San Diego is the only city in California seeking state reimbursement for testing the toxic lead levels in water at local schools, which has cost the city's water agency more than $400,000.
The city has done tests at 256 schools since early 2017, but must test an additional 45 schools over the next six weeks. State legislation requires water agencies to test every public school, regardless of whether the agency gets a request, by July 1.
Significantly more schools in San Diego County have been tested than in any other county in California since the state requirement began.
The state has received testing results from 552 schools in San Diego County, compared with 360 in Alameda County, 280 in Santa Clara County, 263 in Sacramento County, 193 in Los Angeles County and 169 in Orange County.
Of the schools tested by San Diego, only four have exceeded the level of lead where California law requires them to take action.
In the San Diego Unified School District, three affected campuses — Co-Operative Charter School 2, Emerson-Bandini School and Birney Elementary School — have fixed their problems.
The fourth school was a French-English learning academy called La Petite Ecole in Clairemont.
The requirement, which came in response to a national outcry over lead in drinking water at schools in Michigan, immediately prompted complaints from water agencies that it was an unfunded mandate by the state.
San Diego filed a test claim with the Commission on State Mandates in January, something no other water agencies have done. Written arguments in the case are due by June, with a hearing tentatively scheduled for November.
"It's a very long, drawn-out convoluted process with the state," Brent Eidson, deputy director of the city's Public Utilities Department, said by phone. "The state never intended to reimburse us."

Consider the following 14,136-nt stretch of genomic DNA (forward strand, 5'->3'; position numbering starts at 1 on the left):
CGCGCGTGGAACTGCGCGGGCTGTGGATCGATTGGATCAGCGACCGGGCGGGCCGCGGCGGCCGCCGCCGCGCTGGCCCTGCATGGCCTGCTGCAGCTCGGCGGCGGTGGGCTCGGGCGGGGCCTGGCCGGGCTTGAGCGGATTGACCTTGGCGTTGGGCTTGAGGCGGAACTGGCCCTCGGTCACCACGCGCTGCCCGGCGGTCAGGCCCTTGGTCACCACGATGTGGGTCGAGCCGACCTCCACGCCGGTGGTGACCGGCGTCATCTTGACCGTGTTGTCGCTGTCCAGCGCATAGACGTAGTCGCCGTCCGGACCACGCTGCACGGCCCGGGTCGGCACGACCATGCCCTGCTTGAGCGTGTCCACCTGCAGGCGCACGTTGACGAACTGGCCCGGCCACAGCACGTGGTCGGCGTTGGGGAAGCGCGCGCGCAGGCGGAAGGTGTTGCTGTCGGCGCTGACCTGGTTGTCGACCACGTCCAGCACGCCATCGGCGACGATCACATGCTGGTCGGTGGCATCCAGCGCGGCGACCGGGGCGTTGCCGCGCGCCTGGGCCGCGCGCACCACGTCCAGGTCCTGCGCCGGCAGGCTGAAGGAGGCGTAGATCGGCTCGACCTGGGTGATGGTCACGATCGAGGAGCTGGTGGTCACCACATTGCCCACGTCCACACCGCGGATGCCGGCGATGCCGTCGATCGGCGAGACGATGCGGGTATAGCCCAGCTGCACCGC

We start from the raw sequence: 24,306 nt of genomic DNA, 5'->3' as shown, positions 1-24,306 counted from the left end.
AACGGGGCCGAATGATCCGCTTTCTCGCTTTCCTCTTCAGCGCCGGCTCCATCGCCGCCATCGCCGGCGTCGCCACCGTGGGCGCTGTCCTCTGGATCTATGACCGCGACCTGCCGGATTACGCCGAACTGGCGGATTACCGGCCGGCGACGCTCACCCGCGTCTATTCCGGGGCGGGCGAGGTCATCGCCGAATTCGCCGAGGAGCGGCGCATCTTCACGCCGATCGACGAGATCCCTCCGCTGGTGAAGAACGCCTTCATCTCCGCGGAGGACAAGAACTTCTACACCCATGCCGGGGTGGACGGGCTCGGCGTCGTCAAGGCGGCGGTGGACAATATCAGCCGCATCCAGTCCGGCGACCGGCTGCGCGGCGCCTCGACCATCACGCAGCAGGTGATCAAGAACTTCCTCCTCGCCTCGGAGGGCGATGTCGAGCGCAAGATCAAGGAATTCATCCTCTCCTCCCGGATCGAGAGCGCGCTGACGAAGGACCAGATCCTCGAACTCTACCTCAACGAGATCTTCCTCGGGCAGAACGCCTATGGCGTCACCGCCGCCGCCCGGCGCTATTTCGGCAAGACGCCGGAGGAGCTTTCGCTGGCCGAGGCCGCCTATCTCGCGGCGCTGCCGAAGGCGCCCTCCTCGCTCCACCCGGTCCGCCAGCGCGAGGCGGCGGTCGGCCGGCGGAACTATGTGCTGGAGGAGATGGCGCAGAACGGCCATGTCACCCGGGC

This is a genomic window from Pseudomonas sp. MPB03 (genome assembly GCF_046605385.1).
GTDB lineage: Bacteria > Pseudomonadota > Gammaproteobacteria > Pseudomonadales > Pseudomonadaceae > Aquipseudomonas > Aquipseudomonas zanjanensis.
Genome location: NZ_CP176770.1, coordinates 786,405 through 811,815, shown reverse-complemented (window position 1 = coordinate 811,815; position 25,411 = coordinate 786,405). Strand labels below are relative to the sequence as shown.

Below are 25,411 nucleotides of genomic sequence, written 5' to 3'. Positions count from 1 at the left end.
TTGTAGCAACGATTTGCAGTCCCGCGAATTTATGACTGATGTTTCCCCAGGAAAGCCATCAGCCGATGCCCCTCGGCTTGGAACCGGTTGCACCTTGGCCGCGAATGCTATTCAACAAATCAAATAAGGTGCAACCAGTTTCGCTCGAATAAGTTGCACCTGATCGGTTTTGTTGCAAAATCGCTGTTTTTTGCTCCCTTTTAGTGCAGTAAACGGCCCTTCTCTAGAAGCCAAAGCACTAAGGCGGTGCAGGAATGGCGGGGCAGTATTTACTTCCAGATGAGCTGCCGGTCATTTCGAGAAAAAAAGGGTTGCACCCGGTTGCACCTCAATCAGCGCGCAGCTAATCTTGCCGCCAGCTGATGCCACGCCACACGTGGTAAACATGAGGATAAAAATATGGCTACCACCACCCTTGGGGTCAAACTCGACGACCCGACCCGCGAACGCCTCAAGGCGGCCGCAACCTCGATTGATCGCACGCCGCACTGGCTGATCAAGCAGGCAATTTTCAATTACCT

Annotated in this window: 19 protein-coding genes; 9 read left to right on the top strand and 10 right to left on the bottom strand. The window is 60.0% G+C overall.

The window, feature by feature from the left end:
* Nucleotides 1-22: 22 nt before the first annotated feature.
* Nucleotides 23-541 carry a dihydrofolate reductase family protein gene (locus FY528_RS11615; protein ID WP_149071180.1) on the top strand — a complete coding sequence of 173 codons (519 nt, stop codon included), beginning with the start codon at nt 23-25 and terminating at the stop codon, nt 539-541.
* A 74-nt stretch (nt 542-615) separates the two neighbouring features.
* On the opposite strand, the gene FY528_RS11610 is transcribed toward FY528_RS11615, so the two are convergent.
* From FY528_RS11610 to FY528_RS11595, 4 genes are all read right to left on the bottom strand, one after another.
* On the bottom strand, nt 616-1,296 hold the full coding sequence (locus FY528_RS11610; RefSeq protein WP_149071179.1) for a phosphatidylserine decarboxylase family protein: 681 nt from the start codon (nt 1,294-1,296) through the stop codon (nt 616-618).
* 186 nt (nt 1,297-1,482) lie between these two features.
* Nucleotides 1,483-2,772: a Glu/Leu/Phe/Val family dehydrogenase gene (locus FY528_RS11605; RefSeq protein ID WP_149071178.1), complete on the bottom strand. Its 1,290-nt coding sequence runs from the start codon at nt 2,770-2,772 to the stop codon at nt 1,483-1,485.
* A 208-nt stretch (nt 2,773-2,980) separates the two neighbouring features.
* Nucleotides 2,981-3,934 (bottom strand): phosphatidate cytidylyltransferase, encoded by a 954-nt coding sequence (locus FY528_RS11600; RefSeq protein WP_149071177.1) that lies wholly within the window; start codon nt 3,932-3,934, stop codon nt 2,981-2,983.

If the commission rules against the city, San Diego's 275,000 water and sewer customers will be on the hook for the tests. If San Diego wins, every water agency in the state will be reimbursed for the tests it has conducted at local schools.
Eidson said it would be unusual for the commission to take a compromise position and order partial reimbursement.
"It's usually an up or a down," he said.
Lead in drinking water can damage the cognitive development of children.
When a campus is found to have elevated levels of lead, the schools are required to fix the problem, with water agencies only required to conduct follow-up tests.
Water agencies are required to test five drinking fountains or other water fixtures at each campus, with school officials choosing the fixtures.
San Diego Unified announced last summer that it would begin testing all fixtures and cover the added costs itself. The district also decided to raise the standard of what's considered a dangerous level of lead from 15 parts per billion to 5 parts per billion.
That makes the district's standard the same as the U.S. Food and Drug Administration's standard for lead in bottled drinking water.
Eidson said the lack of positive tests for lead shows that San Diego's water does not contain dangerous levels of lead and isn't corrosive. Lead in water typically comes from corrosive water extracting the lead from old pipes.
"The water itself, as it leaves our plant and comes to everybody's individual homes, is definitely lead-free," he said. "The question is whether the plumbing on your particular house, or in this case a school, has lead fixtures and is our water so corrosive that it is leaching lead."
Eidson said one reason for the low frequency of local positive tests might be that much of San Diego's water comes from the mineral-rich Colorado River.
He said those minerals, especially calcium, help create an internal lining that keeps the water separate from the pipes carrying it, which could prevent or reduce the leaching of lead.